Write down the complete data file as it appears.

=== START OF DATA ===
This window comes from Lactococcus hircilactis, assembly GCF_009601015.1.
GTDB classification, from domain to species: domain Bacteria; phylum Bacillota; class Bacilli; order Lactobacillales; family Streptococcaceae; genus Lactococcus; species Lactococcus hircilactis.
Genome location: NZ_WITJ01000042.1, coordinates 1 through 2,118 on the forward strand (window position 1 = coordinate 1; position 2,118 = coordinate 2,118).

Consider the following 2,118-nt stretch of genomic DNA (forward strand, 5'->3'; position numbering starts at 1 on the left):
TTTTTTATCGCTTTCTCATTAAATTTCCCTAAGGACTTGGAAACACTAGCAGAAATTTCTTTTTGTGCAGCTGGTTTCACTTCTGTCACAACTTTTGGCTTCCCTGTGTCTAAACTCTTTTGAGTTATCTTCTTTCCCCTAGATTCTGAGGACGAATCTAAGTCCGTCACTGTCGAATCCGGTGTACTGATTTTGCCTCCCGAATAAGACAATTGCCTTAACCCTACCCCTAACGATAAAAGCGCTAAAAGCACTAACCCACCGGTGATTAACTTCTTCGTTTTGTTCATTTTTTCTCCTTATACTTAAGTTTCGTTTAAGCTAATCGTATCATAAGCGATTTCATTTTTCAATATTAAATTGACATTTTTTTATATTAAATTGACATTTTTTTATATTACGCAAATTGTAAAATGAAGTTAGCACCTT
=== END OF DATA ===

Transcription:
This window comes from Lactococcus hircilactis, assembly GCF_009601015.1.
GTDB classification, from domain to species: domain Bacteria; phylum Bacillota; class Bacilli; order Lactobacillales; family Streptococcaceae; genus Lactococcus; species Lactococcus hircilactis.
Genome location: NZ_WITJ01000042.1, coordinates 1 through 2,118 on the forward strand (window position 1 = coordinate 1; position 2,118 = coordinate 2,118).

Consider the following 2,118-nt stretch of genomic DNA (forward strand, 5'->3'; position numbering starts at 1 on the left):
TTTTTTATCGCTTTCTCATTAAATTTCCCTAAGGACTTGGAAACACTAGCAGAAATTTCTTTTTGTGCAGCTGGTTTCACTTCTGTCACAACTTTTGGCTTCCCTGTGTCTAAACTCTTTTGAGTTATCTTCTTTCCCCTAGATTCTGAGGACGAATCTAAGTCCGTCACTGTCGAATCCGGTGTACTGATTTTGCCTCCCGAATAAGACAATTGCCTTAACCCTACCCCTAACGATAAAAGCGCTAAAAGCACTAACCCACCGGTGATTAACTTCTTCGTTTTGTTCATTTTTTCTCCTTATACTTAAGTTTCGTTTAAGCTAATCGTATCATAAGCGATTTCATTTTTCAATATTAAATTGACATTTTTTTATATTAAATTGACATTTTTTTATATTACGCAAATTGTAAAATGAAGTTAGCACCTT